GINO's attack finally comes, right at the end, and no one is prepared for anything. The first shot takes out Axel, a designated red-shirt. As usual on TWD, his death was noisily telegraphed; after being essentially a background character since his introduction, he suddenly had a lot of dialogue aimed at endearing him to the audience. What follows is the most ludicrous gunfight since THE A-TEAM was cancelled--a dozen people firing fully automatic weapons at one another for an extended period and no one hitting anyone. GINO and his thugs don't even bother to take cover. With no one on watch, one of them manages to waltz right into the prison and take one of the towers (he becomes the only other casualty of the affair). Conscientious viewers may wonder why our heroes, who can, at any other time, so unerringly score one head-shot after another, suddenly can't hit anything, but they will no doubt be dismissed by the harder-core fans of TWD as nitpickers. GINO has the prison gates crashed by a truck full of zombies, and, as the rotting critters pile out, he leaves, seeming pleased with his little show of force. If he was confused by the fact that his men, who had so efficiently liquidated a National Guard unit earlier in the season with barely a missed shot, had proven themselves such incompetent marksmen, it didn't show through his smile.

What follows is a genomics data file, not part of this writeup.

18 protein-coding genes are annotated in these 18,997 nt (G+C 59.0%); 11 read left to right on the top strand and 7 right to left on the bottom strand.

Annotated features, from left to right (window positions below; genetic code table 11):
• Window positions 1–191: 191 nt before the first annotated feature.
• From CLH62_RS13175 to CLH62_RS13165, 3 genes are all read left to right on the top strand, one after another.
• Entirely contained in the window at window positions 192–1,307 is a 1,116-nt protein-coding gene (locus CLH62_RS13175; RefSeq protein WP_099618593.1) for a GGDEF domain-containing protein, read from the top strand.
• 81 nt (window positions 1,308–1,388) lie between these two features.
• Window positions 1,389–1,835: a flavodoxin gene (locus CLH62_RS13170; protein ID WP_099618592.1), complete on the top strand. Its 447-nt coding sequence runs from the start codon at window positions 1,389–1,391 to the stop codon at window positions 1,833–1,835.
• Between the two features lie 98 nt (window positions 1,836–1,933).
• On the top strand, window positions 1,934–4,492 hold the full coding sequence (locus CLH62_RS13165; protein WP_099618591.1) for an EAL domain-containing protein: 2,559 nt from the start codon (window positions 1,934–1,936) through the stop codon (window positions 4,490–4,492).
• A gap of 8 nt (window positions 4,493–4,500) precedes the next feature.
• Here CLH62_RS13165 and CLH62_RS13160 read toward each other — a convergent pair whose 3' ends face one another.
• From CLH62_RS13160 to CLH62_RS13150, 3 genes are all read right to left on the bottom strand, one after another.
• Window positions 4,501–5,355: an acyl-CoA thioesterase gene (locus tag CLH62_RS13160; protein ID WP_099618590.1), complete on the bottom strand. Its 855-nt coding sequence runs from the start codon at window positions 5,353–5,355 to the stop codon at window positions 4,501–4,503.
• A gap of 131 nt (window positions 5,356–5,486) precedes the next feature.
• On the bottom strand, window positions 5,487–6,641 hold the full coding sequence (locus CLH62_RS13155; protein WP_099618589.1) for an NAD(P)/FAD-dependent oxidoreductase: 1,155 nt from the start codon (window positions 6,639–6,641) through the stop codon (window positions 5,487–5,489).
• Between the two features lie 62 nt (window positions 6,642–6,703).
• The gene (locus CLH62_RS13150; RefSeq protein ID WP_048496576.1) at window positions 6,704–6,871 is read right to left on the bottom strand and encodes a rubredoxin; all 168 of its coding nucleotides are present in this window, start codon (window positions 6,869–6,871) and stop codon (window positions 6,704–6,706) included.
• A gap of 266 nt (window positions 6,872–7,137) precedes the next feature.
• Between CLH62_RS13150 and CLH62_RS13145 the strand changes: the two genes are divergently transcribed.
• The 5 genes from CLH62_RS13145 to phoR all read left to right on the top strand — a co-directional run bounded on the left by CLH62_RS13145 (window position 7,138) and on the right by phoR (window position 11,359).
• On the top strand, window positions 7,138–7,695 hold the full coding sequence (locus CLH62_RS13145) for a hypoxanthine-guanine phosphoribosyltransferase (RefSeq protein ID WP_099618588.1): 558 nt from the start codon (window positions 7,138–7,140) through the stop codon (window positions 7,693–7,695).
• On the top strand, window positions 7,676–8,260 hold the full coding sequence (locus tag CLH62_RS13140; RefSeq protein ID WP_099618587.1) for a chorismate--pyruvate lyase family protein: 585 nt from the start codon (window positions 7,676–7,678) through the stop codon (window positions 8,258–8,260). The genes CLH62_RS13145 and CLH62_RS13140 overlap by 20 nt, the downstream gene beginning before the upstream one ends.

And that was "Home." I may make it sound tedious, but I can't make it sound tedious enough.



[1] While Maggie was busy not being bothered to help with this crucial matter, she did take the time to have a second Lifetime movie moment in feeding the baby.

Monday, February 11, 2013

A Look Behind the Scenes of THE WALKING DEAD's Suicide King

The scene: The Walking Dead writer's room. A new young writer is being initiated into the process. He's introduced to everyone, handed a synopsis of season 3, episode 9, then steps up to make a few remarks to the veterans:

"Well, the mid-season finale has passed. Let me see what you got for the post-break debut." He ruffles through his papers. "Here it is. 'Rick and co. return to the prison and talk about whether they're going to allow Tyreese and his group to stay.' You're serious? For a midseason debut, that's all you've got?"

"Hey, we've worked with less."

"We're writers--I thought we were supposed to come up with more."

"You're in the wrong place, then. This is the Walking Dead writer's room. You want real writing, the Breaking Bad office is just a few blocks over. They're a lot tougher racket, though."

"Yeah, take it easy, kid. This is the easiest paycheck you'll ever get in this business. It's practically no work at all."

"And we like it that way, so don't get any ideas about rocking the boat."

"Isn't there more than just this, though?"

"Sure. The details are in that paper."

"Tell me," as he scans the paper.